Criminal Proceedings Can Be Quashed At Post-Conviction Stage by Invoking Power U/S 482 CrPC Upon Settlement Between Victim & Convict: Kerala HC


Criminal Proceedings Can Be Quashed At Post-Conviction Stage by Invoking Power U/S 482 CrPC Upon Settlement Between Victim & Convict: Kerala HC

What is the case

  • In this case, the defendants were found guilty of violating Indian Penal Code Sections 143, 147, 149, 326, 307 read with section 149. The accused filed an application under Sections 482 and 320 of the Cr.P.C. to quash the entire proceedings and set aside the conviction and punishment on the grounds that the entire conflict between him and the victim had been resolved.
  • According to the claimant, the power under Section 482 CrPC may be used to quash criminal proceedings of any sort, whether compoundable or non-compoundable, at any time, except after the defendant and the victim have reached an agreement.
  • The Kerala High Court held that criminal proceedings involving non-compoundable offences may be quashed at the post-conviction level by using the power under Section 482 of the Code of Criminal Procedure in the event of a settlement between the defendant and the victim.
  • According to Section 482 of the Criminal Procedure Code, "The High Court's inherent powers are preserved. Nothing in this Code shall be construed to restrict or affect the High Court's inherent powers to make such orders as may be required to carry out any order made under this Code, to avoid violation of any Court's procedure, or to otherwise protect the ends of justice."
  • The court went on to say that such powers cannot be limited to being used only until an accused is found guilty.


Details of the Judgement

  • If the requirements of S.482 of the Cr.P.C. were satisfied in the sense that it was necessary to prevent abuse of any Court's processor to secure the ends of justice, criminal proceedings involving non-compoundable offences, maybe quashed notwithstanding the fact that the order of conviction has already been passed against the accused, provided the offence in question does not fall into the category of the offence.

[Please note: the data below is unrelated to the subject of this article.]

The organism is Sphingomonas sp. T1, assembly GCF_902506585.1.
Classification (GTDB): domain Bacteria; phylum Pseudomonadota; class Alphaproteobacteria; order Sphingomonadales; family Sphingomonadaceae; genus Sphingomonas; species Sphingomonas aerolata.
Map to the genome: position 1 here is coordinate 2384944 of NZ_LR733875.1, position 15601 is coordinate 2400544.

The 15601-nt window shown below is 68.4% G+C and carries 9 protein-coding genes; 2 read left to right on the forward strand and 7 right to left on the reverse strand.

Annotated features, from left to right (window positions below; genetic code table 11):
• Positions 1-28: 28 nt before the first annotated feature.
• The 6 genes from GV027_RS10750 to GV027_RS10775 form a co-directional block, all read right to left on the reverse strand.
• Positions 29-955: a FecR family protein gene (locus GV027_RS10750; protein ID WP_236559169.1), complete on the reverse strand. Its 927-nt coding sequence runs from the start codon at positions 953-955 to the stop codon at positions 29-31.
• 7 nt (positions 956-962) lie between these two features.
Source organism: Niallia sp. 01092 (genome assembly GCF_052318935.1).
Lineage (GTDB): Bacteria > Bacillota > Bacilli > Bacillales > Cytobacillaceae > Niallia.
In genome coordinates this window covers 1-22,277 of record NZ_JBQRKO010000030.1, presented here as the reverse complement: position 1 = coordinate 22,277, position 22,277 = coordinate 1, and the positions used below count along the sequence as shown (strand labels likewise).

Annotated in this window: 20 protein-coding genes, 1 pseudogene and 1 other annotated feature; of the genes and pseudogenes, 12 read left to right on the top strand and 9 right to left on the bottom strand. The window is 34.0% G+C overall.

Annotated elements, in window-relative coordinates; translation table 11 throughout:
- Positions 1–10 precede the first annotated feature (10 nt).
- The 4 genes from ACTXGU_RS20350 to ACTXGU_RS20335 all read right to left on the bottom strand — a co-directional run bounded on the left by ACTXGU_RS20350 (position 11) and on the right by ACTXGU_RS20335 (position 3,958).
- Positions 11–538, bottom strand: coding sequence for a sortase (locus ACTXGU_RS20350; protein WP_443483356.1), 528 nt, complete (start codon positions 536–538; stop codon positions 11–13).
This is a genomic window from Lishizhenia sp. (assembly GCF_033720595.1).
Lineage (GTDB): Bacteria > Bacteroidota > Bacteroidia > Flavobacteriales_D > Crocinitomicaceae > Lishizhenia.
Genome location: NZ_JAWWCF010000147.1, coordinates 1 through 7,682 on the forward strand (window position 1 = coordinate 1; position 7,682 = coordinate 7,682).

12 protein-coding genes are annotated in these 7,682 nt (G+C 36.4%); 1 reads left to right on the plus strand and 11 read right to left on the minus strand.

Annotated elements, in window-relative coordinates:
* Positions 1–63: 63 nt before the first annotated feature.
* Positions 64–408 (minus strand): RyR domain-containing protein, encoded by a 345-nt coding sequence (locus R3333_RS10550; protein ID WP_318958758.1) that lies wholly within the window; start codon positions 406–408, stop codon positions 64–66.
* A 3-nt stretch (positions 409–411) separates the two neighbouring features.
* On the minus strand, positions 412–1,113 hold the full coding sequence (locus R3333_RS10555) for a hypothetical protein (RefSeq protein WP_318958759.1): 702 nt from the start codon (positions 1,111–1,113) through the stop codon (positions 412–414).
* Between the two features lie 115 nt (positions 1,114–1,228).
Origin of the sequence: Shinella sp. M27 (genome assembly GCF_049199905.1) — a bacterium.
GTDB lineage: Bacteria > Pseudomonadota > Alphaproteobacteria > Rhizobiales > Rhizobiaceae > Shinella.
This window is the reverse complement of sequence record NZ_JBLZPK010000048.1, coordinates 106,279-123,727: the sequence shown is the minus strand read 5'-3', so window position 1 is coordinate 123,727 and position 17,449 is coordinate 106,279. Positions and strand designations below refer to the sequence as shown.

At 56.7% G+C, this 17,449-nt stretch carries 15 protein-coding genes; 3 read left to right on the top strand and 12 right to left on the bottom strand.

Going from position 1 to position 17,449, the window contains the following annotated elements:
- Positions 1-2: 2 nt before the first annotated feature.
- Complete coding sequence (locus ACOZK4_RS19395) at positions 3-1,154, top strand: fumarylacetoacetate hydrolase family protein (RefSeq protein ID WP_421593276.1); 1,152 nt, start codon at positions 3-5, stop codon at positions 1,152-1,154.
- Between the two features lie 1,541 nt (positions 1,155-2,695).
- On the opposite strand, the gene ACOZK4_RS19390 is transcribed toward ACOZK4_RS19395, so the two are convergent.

• Agreeing with the argument, the court stated that since the inherent power of quashing criminal proceedings under Section 482 is broad and can be used to secure the ends of justice, such powers cannot be limited to being used only prior to an accused's conviction.
  • The mere fact that the order of conviction was awaiting appeal or revision could not be used as a reason to refuse to exercise powers under Section 482 of the Cr.P.C. to quash the criminal proceedings, particularly when the parties to the dispute had reached an agreement.
  • As a result, it is believed that if the requirements of S.482 of the Cr.P.C. were met in the sense that it was necessary to prevent abuse of the Court's system to secure the ends of justice, criminal proceedings involving non-compoundable offences may be quashed notwithstanding the fact that an order of conviction had already been issued against the accused, such that the offence in question did not fall under the category ofcompounding.

Conclusion

  • The court acknowledged that the offence for which the accused was convicted in this case does not require mental depravity or crimes of a heinous nature such as kidnapping, dacoity, or murder. "It does not come under the category of offences identified as prohibited in the Apex Court's pronouncements to be compounded under Section 482 of the Cr.P.C. The conflict seems to be personal in nature, and the victim has lost interest in continuing the criminal case ". The criminal proceedings against the accused were quashed by the court.

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